Efforts of NUHW Members at SVMH Result in Passage of New California Law
Last week, Governor Jerry Brown signed into law AB130, a bill sponsored by Salinas -area Assemblyman Luis Alejo, which will prevent public district hospitals from paying retirement benefits to hospital executives while they are still working. This bill was the culmination of a 3 year effort by NUHW members at Salinas Valley Memorial Hospital (SVMH) to make sure that hospital executives at public district hospitals, like Salinas Valley, don’t unjustly enrich themselves at the expense of patients and workers. NUHW, along with the California Nurses Association, were leaders among a small number of unions who publicly supported the Alejo reform bill.
“This legislation is a straightforward approach to prevent pension double-dipping problems and overly generous retirement benefit promises,” Alejo said. “This new law will improve the transparency and accountability for the policies that healthcare districts implement to manage the retirement benefits of their top executives.”
In April 2010, workers at Salinas Valley Memorial Hospital voted overwhelmingly to leave SEIU-UHW and join NUHW. In the 2 years following the forced takeover of their local by SEIU, SVMH executives gave themselves as many as eight separate retirements plans while laying off dozens of frontline healthcare workers with no opposition from SEIU.
In addition to strong united membership action, including informational pickets and a one-day strike, NUHW conducted extensive research into the financial practices of the hospital and its executives, the exposure of which laid the foundation for this legislation. Articles in the LA Times, Salinas Californian, and Monterey Herald brought public attention to the issues.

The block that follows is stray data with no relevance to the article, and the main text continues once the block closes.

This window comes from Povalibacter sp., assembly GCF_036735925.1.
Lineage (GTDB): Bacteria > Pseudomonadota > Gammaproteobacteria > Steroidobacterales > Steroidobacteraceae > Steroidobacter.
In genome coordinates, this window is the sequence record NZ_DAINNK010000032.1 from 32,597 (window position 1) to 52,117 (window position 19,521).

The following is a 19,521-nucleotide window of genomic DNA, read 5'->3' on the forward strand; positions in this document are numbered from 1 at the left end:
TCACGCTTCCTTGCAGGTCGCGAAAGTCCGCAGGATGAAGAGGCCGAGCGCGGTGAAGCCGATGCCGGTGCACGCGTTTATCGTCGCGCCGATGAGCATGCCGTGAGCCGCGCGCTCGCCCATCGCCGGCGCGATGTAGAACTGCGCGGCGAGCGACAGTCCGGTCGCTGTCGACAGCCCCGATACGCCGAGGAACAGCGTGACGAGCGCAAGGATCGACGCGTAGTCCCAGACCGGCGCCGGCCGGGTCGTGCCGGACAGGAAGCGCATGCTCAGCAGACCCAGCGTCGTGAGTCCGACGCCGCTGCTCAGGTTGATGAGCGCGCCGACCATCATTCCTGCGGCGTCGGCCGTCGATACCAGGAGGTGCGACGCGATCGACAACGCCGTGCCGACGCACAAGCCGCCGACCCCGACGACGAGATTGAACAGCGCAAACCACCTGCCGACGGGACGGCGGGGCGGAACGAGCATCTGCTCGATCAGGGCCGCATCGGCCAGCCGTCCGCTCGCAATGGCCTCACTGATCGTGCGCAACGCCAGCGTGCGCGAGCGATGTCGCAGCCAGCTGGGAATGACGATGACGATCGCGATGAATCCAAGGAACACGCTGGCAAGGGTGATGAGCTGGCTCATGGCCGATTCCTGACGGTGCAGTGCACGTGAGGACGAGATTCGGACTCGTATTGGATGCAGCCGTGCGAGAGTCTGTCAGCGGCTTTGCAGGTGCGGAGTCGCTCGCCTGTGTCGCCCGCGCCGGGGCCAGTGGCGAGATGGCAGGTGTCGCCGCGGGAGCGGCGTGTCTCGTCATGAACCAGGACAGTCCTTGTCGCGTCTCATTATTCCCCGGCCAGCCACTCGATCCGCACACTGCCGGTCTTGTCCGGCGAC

Assemblymember Alejo was instrumental in helping NUHW expose the financial irregularities and played a significant role in helping to mediate a resolution to the collective bargaining agreement at SVMH. AB 130 follows another piece of legislation that Assemblymember Alejo shepherded into law earlier this year, AB 2180, which requires public district hospital to disclose benefits that it provides executives if they are different than the benefits other hospital employees receive.
The new legislation proves once again that when workers join a union that is willing to stand up, patients and workers benefit.
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